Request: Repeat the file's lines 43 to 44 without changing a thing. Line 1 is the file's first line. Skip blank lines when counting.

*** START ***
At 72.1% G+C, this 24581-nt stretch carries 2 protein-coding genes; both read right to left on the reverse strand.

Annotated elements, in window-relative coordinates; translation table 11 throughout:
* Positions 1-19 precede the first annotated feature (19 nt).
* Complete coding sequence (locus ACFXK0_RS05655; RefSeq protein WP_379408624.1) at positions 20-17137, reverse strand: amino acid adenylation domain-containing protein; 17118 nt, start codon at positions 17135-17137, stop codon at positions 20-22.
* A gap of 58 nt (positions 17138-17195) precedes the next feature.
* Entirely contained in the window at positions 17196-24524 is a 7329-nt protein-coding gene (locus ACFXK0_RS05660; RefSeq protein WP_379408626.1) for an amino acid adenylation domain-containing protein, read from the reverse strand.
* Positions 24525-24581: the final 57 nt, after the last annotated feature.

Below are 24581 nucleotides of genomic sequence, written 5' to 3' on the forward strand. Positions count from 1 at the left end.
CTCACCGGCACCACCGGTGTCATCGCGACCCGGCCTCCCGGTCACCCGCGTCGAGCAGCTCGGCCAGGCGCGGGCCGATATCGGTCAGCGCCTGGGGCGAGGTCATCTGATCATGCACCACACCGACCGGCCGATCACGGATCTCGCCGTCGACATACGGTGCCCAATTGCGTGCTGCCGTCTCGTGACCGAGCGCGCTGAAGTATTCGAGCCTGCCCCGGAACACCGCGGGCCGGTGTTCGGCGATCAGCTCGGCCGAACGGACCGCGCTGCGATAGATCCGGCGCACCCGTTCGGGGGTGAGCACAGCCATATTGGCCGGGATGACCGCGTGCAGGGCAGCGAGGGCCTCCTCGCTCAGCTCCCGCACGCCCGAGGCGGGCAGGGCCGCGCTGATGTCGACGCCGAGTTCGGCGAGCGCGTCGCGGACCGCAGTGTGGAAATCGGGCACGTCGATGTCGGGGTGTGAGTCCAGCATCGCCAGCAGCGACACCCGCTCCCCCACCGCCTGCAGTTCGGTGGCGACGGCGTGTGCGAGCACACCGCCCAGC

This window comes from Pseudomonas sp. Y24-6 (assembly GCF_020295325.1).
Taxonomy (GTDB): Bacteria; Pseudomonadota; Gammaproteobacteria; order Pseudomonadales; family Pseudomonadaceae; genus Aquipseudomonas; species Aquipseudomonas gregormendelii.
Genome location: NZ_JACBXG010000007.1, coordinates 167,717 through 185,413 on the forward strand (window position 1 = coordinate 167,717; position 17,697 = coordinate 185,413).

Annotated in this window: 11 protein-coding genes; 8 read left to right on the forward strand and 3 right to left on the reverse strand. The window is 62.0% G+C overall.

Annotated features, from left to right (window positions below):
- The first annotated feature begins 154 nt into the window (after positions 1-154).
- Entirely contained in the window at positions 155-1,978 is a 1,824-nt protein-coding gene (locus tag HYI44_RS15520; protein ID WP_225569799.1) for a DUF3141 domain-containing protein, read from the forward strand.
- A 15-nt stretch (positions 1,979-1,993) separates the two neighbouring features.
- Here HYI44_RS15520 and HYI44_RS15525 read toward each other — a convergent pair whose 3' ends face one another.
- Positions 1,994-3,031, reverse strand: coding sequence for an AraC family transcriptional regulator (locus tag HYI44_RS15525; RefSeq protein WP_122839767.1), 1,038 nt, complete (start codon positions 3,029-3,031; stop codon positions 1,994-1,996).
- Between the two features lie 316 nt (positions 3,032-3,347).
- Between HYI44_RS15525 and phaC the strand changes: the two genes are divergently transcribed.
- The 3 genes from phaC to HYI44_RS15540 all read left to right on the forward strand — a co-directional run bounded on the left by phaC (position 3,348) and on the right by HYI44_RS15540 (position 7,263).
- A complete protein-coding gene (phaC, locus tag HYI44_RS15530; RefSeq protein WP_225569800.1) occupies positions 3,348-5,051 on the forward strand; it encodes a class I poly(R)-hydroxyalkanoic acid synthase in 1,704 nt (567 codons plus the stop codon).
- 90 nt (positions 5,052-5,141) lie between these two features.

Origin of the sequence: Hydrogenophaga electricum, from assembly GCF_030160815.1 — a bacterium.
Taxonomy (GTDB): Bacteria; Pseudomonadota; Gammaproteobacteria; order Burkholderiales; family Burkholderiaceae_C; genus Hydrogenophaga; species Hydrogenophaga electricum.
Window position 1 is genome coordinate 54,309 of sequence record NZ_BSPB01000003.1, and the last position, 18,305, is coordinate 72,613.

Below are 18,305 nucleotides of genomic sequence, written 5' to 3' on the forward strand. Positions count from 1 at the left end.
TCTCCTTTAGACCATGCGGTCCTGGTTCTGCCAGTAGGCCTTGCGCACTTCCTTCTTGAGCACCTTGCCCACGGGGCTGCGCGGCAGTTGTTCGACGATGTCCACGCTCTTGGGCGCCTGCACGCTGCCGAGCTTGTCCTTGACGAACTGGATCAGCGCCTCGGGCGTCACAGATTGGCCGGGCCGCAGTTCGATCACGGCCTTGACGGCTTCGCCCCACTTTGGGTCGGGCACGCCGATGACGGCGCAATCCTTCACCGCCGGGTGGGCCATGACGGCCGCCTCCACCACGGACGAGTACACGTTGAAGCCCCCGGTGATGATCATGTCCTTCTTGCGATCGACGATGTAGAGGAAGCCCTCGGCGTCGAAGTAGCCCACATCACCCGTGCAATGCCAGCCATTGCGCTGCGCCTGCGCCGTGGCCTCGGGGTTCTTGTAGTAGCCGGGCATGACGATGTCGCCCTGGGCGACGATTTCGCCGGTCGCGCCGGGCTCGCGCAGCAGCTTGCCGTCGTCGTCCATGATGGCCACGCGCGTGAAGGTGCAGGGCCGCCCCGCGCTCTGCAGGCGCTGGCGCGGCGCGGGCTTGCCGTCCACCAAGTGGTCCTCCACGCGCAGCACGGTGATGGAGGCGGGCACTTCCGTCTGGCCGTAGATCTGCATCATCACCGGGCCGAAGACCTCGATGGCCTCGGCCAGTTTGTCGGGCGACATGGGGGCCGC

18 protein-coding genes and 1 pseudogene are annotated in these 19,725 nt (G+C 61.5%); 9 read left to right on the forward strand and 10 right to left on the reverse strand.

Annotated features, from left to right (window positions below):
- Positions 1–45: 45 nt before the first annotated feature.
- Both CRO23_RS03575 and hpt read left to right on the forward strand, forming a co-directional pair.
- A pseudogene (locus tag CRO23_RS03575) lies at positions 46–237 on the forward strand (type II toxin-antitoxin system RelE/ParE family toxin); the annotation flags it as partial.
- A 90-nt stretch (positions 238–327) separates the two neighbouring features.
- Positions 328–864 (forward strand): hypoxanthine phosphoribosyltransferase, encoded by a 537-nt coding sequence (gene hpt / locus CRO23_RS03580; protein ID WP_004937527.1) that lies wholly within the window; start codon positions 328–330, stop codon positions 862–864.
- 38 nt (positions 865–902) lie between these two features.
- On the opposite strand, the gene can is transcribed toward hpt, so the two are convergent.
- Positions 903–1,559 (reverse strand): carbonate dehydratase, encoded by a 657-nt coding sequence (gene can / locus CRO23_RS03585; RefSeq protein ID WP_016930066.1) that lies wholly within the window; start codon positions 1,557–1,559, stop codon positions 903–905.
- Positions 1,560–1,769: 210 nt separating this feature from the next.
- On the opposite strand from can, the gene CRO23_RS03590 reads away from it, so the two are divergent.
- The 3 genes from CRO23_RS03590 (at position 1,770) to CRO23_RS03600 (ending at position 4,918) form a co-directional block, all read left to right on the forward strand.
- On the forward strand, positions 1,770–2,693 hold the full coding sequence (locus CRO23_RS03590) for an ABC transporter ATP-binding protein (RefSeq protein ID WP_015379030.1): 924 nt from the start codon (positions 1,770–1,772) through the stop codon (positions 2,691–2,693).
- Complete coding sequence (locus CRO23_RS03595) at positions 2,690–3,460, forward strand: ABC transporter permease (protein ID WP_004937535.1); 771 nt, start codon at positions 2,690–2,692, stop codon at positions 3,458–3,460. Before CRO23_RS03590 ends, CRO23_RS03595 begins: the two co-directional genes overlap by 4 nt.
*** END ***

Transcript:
- On the forward strand, positions 1,770–2,693 hold the full coding sequence (locus CRO23_RS03590) for an ABC transporter ATP-binding protein (RefSeq protein ID WP_015379030.1): 924 nt from the start codon (positions 1,770–1,772) through the stop codon (positions 2,691–2,693).
- Complete coding sequence (locus CRO23_RS03595) at positions 2,690–3,460, forward strand: ABC transporter permease (protein ID WP_004937535.1); 771 nt, start codon at positions 2,690–2,692, stop codon at positions 3,458–3,460. Before CRO23_RS03590 ends, CRO23_RS03595 begins: the two co-directional genes overlap by 4 nt.